Fourth Sunday after Trinity
O GOD, the protector of all that trust in thee, without whom nothing is strong, nothing is holy; Increase and multiply upon us thy mercy; that, thou being our ruler and guide, we may so pass through good things temporal, that we finally lose not the things eternal. Grant this, O heavenly Father, for the sake of Jesus Christ our Lord. Amen.
Collect Source: Sacramentary of Bishop Gregory of Rome [ca 600AD]. See Latin. English prayer book translation does not have "good" as does the Latin
Lamentations iii. 22, Psalms 19, 20 | 24, 25 ; Romans viii. 18 & St. Luke vi. 36
Homily of Augustine on Psalm XIX
Can the blind lead the blind?
Lamentations iii. 22
It is of the LORD's mercies that we are not consumed, because his compassions fail not. They are new every morning: great is thy faithfulness. The LORD is my portion, saith my soul; therefore will I hope in him. The LORD is good unto them that wait for him, to the soul that seeketh him. It is good that a man should both hope and quietly wait for the salvation of the LORD. It is good for a man that he bear the yoke of his youth. He sitteth alone and keepeth silence, because he hath borne it upon him. He putteth his mouth in the dust; if so be there may be hope. He giveth his cheek to him that smiteth him: he is filled full with reproach. For the LORD will not cast off for ever: But though he cause grief, yet will he have compassion according to the multitude of his mercies. For he doth not afflict willingly nor grieve the children of men.
Psalms 19, 20 | 24, 25
Romans viii. 18.I RECKON that the sufferings of this present time are not worthy to be compared with the glory which shall be revealed in us. For the earnest expectation of the creature waiteth for the manifestation of the sons of God. For the creature was made subject to vanity, not willingly, but by reason of him who hath subjected the same in hope, because the creature itself also shall be delivered from the bondage of corruption into the glorious liberty of the children of God. For we know that the whole creation groaneth and travaileth in pain together until now. And not only they, but ourselves also, which have the firstfruits of the Spirit, even we ourselves groan within ourselves, waiting for the adoption, to wit, the redemption of our body.
St. Luke vi. 36.BE ye therefore merciful, as your Father also is merciful. Judge not, and ye shall not be judged: condemn not, and ye shall not be condemned: forgive, and ye shall be forgiven: give, and it shall be given unto you; good measure, pressed down, and shaken together, and running over, shall men give into your bosom. For with the same measure that ye mete withal it shall be measured to you again. And he spake a parable unto them, Can the blind lead the blind? shall they not both fall into the ditch? The disciple is not above his master: but every one that is perfect shall be as his master. And why beholdest thou the mote that is in thy brother's eye, but perceivest not the beam that is in thine own eye? Either how canst thou say to thy brother, Brother, let me pull out the mote that is in thine eye, when thou thyself beholdest not the beam that is in thine own eye? Thou hypocrite, cast out first the beam out of thine own eye, and then shalt thou see clearly to pull out the mote that is in thy brother's eye.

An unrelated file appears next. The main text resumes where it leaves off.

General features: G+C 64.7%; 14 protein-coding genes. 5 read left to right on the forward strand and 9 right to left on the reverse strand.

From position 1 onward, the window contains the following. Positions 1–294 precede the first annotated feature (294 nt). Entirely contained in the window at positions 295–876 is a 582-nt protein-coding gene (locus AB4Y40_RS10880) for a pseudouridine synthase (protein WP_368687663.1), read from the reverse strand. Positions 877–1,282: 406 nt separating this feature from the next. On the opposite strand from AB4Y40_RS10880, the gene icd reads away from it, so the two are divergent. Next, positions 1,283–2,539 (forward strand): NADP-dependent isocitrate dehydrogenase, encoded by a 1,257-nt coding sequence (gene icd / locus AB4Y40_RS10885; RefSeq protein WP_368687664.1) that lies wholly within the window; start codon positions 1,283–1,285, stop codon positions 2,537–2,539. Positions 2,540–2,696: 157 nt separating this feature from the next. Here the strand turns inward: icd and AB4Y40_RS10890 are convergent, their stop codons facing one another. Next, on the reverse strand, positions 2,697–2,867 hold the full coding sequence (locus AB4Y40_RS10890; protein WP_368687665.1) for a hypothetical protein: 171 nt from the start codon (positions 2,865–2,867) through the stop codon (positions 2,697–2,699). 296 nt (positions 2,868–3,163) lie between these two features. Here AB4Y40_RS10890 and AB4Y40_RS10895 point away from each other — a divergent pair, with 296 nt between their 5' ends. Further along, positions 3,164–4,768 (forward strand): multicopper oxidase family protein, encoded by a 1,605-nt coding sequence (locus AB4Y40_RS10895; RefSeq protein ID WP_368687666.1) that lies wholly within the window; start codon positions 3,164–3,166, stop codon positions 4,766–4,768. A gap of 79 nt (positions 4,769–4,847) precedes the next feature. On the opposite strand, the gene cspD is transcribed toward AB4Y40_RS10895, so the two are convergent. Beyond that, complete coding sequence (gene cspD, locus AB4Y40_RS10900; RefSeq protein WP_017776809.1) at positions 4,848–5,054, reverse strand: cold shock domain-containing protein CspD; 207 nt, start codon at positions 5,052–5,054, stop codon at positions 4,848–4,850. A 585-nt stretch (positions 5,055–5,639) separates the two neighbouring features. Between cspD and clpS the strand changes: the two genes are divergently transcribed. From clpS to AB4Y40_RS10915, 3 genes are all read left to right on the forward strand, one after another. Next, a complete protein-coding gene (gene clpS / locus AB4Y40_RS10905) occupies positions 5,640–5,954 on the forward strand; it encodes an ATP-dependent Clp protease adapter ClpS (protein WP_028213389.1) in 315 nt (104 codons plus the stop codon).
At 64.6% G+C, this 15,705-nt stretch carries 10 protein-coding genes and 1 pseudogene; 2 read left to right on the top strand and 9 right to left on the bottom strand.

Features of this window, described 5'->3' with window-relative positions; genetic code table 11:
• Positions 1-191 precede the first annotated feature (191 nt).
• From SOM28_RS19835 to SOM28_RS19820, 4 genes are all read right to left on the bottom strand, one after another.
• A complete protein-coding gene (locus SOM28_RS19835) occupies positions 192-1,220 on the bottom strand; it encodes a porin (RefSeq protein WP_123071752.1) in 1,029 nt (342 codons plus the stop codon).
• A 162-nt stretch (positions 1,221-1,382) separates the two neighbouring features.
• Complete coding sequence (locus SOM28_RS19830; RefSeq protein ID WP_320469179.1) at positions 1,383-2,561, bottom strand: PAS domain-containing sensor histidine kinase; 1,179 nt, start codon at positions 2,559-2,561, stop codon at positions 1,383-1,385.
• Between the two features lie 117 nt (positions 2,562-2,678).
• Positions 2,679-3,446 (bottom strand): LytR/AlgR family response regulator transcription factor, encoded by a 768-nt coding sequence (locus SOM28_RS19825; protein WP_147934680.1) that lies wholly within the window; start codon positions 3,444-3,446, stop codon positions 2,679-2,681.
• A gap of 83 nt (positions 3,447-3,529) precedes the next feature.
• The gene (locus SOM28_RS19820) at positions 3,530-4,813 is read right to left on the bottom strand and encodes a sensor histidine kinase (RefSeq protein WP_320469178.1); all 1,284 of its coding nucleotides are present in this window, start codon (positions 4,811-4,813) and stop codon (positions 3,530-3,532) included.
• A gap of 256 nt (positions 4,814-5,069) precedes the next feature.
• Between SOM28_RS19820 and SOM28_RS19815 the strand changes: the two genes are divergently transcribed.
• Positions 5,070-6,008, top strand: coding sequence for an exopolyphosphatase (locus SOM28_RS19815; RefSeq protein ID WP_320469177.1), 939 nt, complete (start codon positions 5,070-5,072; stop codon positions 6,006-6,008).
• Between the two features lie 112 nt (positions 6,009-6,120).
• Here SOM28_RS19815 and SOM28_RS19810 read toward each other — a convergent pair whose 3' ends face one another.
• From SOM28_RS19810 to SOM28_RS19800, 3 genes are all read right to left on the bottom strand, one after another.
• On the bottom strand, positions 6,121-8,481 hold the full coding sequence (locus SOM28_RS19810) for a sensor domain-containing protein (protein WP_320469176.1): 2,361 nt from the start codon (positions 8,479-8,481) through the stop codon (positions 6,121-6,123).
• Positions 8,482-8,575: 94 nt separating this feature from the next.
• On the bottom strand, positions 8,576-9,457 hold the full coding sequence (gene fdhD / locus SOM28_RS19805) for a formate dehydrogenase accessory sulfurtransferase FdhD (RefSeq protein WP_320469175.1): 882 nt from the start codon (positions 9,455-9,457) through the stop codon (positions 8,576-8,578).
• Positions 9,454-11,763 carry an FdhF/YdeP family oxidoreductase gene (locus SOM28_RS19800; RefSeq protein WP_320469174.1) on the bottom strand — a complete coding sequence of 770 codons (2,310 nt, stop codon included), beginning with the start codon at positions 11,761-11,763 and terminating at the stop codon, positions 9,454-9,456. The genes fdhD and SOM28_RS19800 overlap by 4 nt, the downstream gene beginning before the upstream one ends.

Psalm XIX.  To the end, a psalm of David himself.
1. It is a well-known title; nor does the Lord Jesus Christ say what follows, but it is said of Him.
2. "The heavens tell out the glory of God" (ver. 1). The righteous Evangelists, in whom, as in the heavens, God dwelleth, set forth the glory of our Lord Jesus Christ, or the glory wherewith the Son glorified the Father upon earth. "And the firmament showeth forth the works of His hands." And the firmament showeth forth the deeds of the Lord's power, that now made heaven by the assurance of the Holy Ghost, which before was earth by fear.
3. "Day unto day uttereth word" (ver. 2). To the spiritual the Spirit giveth out the fulness of the unchangeable Wisdom of God, the Word which in the beginning is God with God.  "And night unto night announceth knowledge." And to the fleshly, as to those afar off, the mortality of the flesh, by conveying faith, announceth future knowledge.
4. "There is no speech nor language, in which their voices are not heard" (ver. 3). In which the voices of the Evangelists have not been heard, seeing that the Gospel was preached in every tongue.
5. "Their sound is gone out into all the earth, and their words to the ends of the world"  (ver. 4).
6. "In the sun hath He set His tabernacle." Now that He might war against the powers of temporal error, the Lord, being about to send not peace but a sword on earth,  in time, or in manifestation, set so to say His military dwelling, that is, the dispensation of His incarnation. "And He as a bridegroom coming forth out of His chamber" (ver. 5). And He, coming forth out of the Virgin's womb, where God was united to man's nature as a bridegroom to a bride. "Rejoiced as a giant to run His way." Rejoiced as One exceeding strong, and surpassing all other men in power incomparable, not to inhabit, but to run His way. For, "He stood not in the way of sinners." 
7. "His going forth is from the highest heaven" (ver. 6). From the Father is His going forth, not that in time, but from everlasting, whereby He was born of the Father. "And His meeting is even to the height of heaven." And in the fulness of the Godhead He meets even to an equality with the Father.  "And there is none that may hide himself from His heat." But whereas, "the Word was even made flesh, and dwelt in us,"  assuming our mortality, He permitted no man to excuse himself from the shadow of death; for the heat of the Word penetrated even it.
8. "The law of the Lord is undefiled, converting souls" (ver. 7). The law of the Lord, therefore, is Himself who came to fulfil the law, not to destroy it;  an undefiled law, "Who did no sin, neither was guile found in His mouth,"  not oppressing souls with the yoke of bondage, but converting them to imitate Him in liberty. "The testimony of the Lord is sure, giving wisdom to babes." "The testimony of the Lord is sure;" for, "no man knoweth the Father save the Son, and he to whomsoever the Son will reveal Him,"  which things have been hidden from the wise and revealed to babes;  for, "God resisteth the proud, but giveth grace to the humble."